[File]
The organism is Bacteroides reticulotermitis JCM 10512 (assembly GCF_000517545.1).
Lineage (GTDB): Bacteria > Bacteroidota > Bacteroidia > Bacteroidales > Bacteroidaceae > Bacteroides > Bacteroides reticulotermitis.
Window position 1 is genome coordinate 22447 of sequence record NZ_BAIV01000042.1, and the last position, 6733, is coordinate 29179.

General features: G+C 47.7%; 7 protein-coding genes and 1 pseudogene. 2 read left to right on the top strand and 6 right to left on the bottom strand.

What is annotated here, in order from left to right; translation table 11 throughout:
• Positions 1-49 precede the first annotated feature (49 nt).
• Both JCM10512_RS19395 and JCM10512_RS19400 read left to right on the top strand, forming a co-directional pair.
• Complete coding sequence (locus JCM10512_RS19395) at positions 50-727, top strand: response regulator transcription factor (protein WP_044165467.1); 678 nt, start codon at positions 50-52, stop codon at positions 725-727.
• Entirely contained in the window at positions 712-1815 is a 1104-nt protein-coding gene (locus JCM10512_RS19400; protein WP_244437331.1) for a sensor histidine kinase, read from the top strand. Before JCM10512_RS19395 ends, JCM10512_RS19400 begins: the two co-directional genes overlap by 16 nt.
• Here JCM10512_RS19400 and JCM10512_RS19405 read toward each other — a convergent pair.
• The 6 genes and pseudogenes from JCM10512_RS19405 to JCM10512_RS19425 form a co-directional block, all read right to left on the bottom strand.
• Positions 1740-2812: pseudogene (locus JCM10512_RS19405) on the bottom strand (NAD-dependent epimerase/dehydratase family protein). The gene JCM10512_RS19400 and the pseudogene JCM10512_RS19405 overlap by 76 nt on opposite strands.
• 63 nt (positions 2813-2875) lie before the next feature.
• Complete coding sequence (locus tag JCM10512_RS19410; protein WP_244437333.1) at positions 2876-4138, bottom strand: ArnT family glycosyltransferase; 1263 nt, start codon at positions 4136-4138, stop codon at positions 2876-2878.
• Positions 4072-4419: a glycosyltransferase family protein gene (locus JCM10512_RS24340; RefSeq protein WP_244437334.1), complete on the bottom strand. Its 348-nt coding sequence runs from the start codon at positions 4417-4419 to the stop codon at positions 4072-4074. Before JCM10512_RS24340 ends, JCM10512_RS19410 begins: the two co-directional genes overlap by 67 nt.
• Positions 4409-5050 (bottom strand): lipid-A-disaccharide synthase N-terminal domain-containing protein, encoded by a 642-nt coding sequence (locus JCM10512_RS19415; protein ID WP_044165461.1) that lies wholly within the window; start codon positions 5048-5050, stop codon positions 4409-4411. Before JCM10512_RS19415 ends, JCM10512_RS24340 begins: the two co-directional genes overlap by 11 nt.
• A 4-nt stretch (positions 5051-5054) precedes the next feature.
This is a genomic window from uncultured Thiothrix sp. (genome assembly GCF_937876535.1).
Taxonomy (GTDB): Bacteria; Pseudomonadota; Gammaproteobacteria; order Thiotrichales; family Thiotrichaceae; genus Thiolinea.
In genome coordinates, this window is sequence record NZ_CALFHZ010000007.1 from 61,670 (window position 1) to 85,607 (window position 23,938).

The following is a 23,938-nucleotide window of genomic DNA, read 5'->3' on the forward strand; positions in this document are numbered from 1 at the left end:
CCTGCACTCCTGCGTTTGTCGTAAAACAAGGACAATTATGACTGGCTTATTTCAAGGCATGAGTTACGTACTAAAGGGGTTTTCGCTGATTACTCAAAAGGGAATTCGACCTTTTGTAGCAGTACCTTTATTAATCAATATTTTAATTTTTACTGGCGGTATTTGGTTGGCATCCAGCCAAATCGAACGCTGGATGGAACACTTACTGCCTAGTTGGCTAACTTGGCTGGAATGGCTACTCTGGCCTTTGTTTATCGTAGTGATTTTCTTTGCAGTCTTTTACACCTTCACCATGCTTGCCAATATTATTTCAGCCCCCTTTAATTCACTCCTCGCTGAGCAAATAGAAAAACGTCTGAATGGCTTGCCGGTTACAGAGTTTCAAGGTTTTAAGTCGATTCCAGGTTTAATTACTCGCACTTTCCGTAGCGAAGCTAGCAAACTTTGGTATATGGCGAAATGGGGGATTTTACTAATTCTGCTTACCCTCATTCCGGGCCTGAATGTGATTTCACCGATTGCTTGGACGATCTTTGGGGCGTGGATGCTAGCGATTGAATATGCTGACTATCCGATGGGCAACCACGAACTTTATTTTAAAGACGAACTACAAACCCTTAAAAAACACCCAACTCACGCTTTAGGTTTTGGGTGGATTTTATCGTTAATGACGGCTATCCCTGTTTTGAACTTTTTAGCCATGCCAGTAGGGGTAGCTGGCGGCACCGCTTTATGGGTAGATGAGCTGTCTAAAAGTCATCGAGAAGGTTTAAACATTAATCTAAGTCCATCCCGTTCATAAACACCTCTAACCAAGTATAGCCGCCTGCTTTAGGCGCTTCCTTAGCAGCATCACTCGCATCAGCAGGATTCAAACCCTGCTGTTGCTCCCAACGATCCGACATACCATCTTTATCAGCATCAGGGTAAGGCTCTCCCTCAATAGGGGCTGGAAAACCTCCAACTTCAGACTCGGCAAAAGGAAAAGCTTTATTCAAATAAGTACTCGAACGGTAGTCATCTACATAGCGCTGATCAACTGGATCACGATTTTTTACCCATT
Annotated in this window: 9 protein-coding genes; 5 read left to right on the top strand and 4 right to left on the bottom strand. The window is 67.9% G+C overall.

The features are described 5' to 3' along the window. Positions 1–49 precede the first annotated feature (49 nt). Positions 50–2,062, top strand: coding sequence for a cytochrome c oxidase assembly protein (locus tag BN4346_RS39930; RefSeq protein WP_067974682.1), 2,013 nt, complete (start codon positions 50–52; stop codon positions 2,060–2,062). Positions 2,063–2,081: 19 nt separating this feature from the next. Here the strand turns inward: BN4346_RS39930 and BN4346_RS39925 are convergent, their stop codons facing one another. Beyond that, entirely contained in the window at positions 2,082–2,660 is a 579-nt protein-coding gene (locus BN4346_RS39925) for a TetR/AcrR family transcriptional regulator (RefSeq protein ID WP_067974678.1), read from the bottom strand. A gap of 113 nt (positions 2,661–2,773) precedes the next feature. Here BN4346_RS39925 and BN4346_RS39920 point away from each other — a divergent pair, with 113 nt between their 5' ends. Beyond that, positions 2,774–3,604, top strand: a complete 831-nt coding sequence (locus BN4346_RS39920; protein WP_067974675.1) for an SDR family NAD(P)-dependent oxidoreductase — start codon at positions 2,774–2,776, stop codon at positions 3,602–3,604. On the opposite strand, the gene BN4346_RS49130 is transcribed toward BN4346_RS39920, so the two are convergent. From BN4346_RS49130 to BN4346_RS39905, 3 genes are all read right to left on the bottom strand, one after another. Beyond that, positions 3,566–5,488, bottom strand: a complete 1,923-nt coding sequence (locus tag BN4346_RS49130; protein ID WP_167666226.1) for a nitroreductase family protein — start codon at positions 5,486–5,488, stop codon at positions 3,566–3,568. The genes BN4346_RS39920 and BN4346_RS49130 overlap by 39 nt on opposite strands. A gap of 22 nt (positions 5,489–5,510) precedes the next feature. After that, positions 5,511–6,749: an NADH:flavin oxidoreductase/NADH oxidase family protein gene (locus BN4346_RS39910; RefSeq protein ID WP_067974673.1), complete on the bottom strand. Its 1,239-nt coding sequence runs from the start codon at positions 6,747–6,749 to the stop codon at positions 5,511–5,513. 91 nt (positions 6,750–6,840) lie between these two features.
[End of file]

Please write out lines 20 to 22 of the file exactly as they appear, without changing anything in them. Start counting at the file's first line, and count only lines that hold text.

In genome coordinates, this window is sequence record NZ_CALFHZ010000007.1 from 61,670 (window position 1) to 85,607 (window position 23,938).

The following is a 23,938-nucleotide window of genomic DNA, read 5'->3' on the forward strand; positions in this document are numbered from 1 at the left end:
CCTGCACTCCTGCGTTTGTCGTAAAACAAGGACAATTATGACTGGCTTATTTCAAGGCATGAGTTACGTACTAAAGGGGTTTTCGCTGATTACTCAAAAGGGAATTCGACCTTTTGTAGCAGTACCTTTATTAATCAATATTTTAATTTTTACTGGCGGTATTTGGTTGGCATCCAGCCAAATCGAACGCTGGATGGAACACTTACTGCCTAGTTGGCTAACTTGGCTGGAATGGCTACTCTGGCCTTTGTTTATCGTAGTGATTTTCTTTGCAGTCTTTTACACCTTCACCATGCTTGCCAATATTATTTCAGCCCCCTTTAATTCACTCCTCGCTGAGCAAATAGAAAAACGTCTGAATGGCTTGCCGGTTACAGAGTTTCAAGGTTTTAAGTCGATTCCAGGTTTAATTACTCGCACTTTCCGTAGCGAAGCTAGCAAACTTTGGTATATGGCGAAATGGGGGATTTTACTAATTCTGCTTACCCTCATTCCGGGCCTGAATGTGATTTCACCGATTGCTTGGACGATCTTTGGGGCGTGGATGCTAGCGATTGAATATGCTGACTATCCGATGGGCAACCACGAACTTTATTTTAAAGACGAACTACAAACCCTTAAAAAACACCCAACTCACGCTTTAGGTTTTGGGTGGATTTTATCGTTAATGACGGCTATCCCTGTTTTGAACTTTTTAGCCATGCCAGTAGGGGTAGCTGGCGGCACCGCTTTATGGGTAGATGAGCTGTCTAAAAGTCATCGAGAAGGTTTAAACATTAATCTAAGTCCATCCCGTTCATAAACACCTCTAACCAAGTATAGCCGCCTGCTTTAGGCGCTTCCTTAGCAGCATCACTCGCATCAGCAGGATTCAAACCCTGCTGTTGCTCCCAACGATCCGACATACCATCTTTATCAGCATCAGGGTAAGGCTCTCCCTCAATAGGGGCTGGAAAACCTCCAACTTCAGACTCGGCAAAAGGAAAAGCTTTATTCAAATAAGTACTCGAACGGTAGTCATCTACATAGCGCTGATCAACTGGATCACGATTTTTTACCCATT